The Growing Fight for Housing Justice in New Haven: Reflections on the Sisters in Diaspora’s First Year of Organizing

The Growing Fight for Housing Justice in New Haven: Reflections on the Sisters in Diaspora’s First Year of Organizing

Written by Craig Birckhead-Morton

Photograph by Caroline Tanbee Smith


The Sisters in Diaspora Collective just marked the culmination of a year-long campaign last Monday. On July 11, the New Haven Board of Alders held its second hearing on the housing proposal the group put forward in January. Roughly 70 New Haven residents filled the gallery of the Aldermanic Chamber to attend the Finance Committee’s meeting about the Collective’s proposals. 31 people testified at the meeting, with almost unanimous support in favor of allocating more federal funding to address the housing crisis in the city. Regardless of how the Board of Alders votes on our proposal in August, we, along with other coalition organizations, have demonstrated the power of grassroots organizing.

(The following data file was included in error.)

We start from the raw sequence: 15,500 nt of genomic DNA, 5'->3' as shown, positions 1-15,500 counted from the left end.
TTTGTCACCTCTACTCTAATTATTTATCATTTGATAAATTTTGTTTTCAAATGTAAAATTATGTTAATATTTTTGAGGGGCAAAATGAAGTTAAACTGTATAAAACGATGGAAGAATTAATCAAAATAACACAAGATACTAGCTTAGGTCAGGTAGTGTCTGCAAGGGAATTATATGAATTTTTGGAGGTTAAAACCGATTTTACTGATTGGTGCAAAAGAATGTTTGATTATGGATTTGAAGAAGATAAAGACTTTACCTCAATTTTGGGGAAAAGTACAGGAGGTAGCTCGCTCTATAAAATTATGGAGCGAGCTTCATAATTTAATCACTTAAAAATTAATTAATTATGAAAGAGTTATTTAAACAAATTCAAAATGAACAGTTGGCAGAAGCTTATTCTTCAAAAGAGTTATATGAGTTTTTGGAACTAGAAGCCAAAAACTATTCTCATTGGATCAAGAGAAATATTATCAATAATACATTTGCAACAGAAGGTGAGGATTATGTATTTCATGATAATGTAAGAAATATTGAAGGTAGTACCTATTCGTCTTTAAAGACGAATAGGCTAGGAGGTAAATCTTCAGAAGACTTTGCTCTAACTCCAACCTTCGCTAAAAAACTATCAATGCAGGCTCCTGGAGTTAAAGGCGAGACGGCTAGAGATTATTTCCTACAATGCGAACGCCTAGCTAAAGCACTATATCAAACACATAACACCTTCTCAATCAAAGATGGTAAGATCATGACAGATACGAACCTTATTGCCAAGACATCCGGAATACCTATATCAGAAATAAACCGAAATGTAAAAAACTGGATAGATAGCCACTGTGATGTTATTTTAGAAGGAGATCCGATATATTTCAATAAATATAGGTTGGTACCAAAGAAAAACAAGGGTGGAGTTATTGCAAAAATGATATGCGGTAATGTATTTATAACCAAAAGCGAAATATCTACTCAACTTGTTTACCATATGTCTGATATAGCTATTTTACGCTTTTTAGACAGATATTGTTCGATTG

Havenly is dedicated to building the community power of immigrant and refugee women – in other words, we build their power to effect change in their lives at an individual and collective level. Since 2018, the Havenly Fellowship has been building the strength of this community in New Haven through a job training and education program. In February of 2021, a group of alums of the Fellowship and Havenly staff founded the Sisters in Diaspora Collective, a multilingual, immigrant, women-led group dedicated to fighting for material improvements in the lives of its members and extended community. Over the past year, the Collective has provided a space for women in the refugee and immigrant community to work in solidarity with other New Haven organizers to create a city where people’s basic rights are protected and upheld – such as the right to live and keep a roof over one’s head.